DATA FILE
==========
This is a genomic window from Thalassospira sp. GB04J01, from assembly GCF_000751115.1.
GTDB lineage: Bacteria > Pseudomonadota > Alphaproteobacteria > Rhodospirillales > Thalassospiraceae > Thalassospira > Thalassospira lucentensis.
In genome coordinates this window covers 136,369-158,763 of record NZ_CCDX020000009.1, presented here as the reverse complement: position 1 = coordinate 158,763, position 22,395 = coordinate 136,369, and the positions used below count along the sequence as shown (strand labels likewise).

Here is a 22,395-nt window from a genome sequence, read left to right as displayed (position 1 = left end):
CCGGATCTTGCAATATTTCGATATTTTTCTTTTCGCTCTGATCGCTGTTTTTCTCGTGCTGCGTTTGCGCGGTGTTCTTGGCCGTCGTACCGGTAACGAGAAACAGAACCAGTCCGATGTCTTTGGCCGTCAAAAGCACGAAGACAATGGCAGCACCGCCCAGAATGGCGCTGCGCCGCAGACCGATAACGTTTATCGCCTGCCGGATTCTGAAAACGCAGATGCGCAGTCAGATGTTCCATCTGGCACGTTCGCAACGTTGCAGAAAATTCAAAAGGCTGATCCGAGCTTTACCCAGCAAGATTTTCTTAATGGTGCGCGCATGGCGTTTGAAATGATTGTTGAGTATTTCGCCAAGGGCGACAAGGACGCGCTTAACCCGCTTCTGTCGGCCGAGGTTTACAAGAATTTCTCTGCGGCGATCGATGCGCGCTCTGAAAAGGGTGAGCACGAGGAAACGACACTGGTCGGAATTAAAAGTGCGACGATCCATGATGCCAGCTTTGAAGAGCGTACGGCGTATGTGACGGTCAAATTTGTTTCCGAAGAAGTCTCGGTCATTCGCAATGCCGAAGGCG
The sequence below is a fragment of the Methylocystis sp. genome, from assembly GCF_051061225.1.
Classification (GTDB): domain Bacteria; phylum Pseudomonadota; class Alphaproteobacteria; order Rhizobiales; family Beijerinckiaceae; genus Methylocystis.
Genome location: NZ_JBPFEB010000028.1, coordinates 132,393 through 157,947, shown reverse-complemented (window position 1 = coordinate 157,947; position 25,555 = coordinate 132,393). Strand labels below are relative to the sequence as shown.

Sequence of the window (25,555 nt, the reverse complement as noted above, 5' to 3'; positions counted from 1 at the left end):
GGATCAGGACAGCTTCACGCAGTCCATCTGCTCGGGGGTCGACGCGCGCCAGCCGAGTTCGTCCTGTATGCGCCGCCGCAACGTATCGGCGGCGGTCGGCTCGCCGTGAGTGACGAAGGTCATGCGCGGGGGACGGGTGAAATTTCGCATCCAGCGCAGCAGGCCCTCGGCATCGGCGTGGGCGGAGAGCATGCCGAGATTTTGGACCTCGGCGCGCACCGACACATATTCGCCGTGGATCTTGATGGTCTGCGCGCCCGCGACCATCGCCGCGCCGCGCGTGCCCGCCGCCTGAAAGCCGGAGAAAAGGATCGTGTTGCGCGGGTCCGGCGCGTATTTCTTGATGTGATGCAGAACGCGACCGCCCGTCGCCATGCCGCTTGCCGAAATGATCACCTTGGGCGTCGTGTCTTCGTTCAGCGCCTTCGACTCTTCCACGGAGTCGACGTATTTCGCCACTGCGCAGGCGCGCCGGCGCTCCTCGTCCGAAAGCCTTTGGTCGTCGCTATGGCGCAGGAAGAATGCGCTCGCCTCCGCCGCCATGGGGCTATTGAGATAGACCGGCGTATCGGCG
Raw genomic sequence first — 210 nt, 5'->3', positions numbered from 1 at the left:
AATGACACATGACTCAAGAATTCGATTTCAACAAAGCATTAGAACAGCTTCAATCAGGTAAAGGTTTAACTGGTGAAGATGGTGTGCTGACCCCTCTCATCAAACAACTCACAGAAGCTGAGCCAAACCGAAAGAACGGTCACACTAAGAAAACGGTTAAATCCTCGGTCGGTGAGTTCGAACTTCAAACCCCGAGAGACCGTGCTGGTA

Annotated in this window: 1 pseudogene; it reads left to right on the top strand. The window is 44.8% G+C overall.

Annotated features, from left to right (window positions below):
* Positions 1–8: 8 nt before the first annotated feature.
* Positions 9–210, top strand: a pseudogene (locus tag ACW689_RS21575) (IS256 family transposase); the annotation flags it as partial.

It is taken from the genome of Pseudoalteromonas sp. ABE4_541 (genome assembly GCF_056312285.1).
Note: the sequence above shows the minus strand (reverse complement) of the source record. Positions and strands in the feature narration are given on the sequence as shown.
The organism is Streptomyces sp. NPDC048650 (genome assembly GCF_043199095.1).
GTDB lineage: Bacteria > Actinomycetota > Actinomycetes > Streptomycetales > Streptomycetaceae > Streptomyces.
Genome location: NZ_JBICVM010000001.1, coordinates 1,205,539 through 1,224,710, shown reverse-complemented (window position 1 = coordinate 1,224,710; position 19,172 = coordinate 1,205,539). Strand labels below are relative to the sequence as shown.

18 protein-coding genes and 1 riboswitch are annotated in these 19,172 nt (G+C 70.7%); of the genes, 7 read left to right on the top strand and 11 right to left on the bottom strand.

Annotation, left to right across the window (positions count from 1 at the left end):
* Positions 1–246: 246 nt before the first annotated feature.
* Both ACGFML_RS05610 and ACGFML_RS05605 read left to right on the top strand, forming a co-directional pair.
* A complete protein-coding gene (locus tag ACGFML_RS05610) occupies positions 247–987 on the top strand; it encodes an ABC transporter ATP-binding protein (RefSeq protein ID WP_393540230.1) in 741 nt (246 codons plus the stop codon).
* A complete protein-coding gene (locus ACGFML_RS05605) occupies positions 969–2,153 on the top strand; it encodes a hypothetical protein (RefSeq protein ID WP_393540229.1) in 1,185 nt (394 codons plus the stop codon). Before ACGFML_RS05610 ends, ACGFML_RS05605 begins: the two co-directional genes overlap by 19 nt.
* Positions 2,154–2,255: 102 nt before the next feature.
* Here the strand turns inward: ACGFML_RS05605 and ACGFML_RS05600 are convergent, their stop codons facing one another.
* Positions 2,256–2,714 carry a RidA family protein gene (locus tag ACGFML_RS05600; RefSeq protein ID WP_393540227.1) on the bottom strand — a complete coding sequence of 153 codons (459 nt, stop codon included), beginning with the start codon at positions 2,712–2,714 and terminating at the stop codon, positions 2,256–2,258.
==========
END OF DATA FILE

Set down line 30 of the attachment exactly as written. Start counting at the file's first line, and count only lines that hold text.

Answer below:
* Positions 2,256–2,714 carry a RidA family protein gene (locus tag ACGFML_RS05600; RefSeq protein ID WP_393540227.1) on the bottom strand — a complete coding sequence of 153 codons (459 nt, stop codon included), beginning with the start codon at positions 2,712–2,714 and terminating at the stop codon, positions 2,256–2,258.